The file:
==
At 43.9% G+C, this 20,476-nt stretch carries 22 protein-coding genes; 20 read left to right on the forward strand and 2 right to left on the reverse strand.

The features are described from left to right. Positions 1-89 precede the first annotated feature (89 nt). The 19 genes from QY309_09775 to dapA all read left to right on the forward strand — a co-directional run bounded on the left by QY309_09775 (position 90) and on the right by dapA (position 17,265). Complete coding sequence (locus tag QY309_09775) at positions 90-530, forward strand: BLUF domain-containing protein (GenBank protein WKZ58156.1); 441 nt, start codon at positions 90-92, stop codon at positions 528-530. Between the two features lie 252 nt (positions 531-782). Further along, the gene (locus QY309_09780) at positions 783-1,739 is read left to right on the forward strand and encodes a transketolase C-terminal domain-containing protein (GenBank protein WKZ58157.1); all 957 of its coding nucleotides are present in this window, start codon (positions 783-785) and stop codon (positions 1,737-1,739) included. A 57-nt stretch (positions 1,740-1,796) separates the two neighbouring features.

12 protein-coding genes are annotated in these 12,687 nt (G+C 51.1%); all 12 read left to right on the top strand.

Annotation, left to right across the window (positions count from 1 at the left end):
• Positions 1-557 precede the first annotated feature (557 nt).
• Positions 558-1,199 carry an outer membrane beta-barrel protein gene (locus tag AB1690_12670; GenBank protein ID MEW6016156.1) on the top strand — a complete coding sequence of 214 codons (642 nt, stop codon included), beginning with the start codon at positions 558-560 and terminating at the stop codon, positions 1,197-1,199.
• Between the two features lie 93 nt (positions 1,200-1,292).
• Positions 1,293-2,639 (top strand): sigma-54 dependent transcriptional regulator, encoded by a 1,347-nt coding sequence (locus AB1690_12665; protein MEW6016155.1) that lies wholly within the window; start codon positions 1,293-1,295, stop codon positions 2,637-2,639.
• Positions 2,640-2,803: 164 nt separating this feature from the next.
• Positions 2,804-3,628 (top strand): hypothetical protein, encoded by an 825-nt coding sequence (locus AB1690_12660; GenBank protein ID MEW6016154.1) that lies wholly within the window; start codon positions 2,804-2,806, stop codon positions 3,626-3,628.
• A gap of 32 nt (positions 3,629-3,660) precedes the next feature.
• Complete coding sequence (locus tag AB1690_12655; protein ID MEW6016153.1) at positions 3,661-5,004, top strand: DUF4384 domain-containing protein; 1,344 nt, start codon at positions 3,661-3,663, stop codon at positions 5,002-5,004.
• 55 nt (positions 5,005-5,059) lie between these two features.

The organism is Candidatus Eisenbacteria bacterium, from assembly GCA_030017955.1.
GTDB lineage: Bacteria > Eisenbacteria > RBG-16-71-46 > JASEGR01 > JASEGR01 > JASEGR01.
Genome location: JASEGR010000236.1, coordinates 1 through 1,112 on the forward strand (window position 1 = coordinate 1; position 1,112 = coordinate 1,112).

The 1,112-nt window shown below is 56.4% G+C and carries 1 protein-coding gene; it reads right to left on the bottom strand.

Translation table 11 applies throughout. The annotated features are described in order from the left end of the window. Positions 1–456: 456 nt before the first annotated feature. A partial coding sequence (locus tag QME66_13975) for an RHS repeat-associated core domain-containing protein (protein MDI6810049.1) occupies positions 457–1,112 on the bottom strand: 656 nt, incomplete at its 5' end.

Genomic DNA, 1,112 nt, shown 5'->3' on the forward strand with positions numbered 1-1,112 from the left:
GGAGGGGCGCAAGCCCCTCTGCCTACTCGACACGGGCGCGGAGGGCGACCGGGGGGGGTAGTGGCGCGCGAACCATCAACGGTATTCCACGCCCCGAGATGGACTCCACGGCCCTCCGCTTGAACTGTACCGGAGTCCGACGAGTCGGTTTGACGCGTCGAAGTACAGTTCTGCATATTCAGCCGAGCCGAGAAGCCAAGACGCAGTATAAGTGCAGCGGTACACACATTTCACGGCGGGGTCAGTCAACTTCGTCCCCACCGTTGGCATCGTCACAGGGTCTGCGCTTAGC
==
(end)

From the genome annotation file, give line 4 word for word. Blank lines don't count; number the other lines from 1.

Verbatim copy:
Annotation, left to right across the window (positions count from 1 at the left end):